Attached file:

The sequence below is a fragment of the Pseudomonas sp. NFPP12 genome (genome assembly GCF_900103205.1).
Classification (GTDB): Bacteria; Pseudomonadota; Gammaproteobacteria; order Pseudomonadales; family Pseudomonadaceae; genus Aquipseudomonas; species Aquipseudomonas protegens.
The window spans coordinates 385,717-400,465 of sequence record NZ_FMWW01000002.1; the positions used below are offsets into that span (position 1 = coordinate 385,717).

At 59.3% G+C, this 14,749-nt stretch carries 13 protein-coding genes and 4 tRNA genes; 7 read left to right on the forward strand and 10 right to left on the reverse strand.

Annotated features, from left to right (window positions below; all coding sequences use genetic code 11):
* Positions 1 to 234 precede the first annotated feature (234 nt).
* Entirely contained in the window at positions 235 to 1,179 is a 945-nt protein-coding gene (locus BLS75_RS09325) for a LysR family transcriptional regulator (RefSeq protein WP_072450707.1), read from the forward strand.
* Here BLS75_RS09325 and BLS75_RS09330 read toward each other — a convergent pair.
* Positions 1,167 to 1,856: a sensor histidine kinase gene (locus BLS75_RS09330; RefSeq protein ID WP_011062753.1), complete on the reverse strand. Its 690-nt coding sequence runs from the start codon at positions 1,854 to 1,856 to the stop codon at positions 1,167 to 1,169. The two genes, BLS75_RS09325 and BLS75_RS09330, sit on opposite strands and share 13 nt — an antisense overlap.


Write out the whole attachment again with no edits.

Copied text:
The sequence below is a fragment of the Pseudomonas sp. NFPP12 genome (genome assembly GCF_900103205.1).
Classification (GTDB): Bacteria; Pseudomonadota; Gammaproteobacteria; order Pseudomonadales; family Pseudomonadaceae; genus Aquipseudomonas; species Aquipseudomonas protegens.
The window spans coordinates 385,717-400,465 of sequence record NZ_FMWW01000002.1; the positions used below are offsets into that span (position 1 = coordinate 385,717).

At 59.3% G+C, this 14,749-nt stretch carries 13 protein-coding genes and 4 tRNA genes; 7 read left to right on the forward strand and 10 right to left on the reverse strand.

Annotated features, from left to right (window positions below; all coding sequences use genetic code 11):
* Positions 1 to 234 precede the first annotated feature (234 nt).
* Entirely contained in the window at positions 235 to 1,179 is a 945-nt protein-coding gene (locus BLS75_RS09325) for a LysR family transcriptional regulator (RefSeq protein WP_072450707.1), read from the forward strand.
* Here BLS75_RS09325 and BLS75_RS09330 read toward each other — a convergent pair.
* Positions 1,167 to 1,856: a sensor histidine kinase gene (locus BLS75_RS09330; RefSeq protein ID WP_011062753.1), complete on the reverse strand. Its 690-nt coding sequence runs from the start codon at positions 1,854 to 1,856 to the stop codon at positions 1,167 to 1,169. The two genes, BLS75_RS09325 and BLS75_RS09330, sit on opposite strands and share 13 nt — an antisense overlap.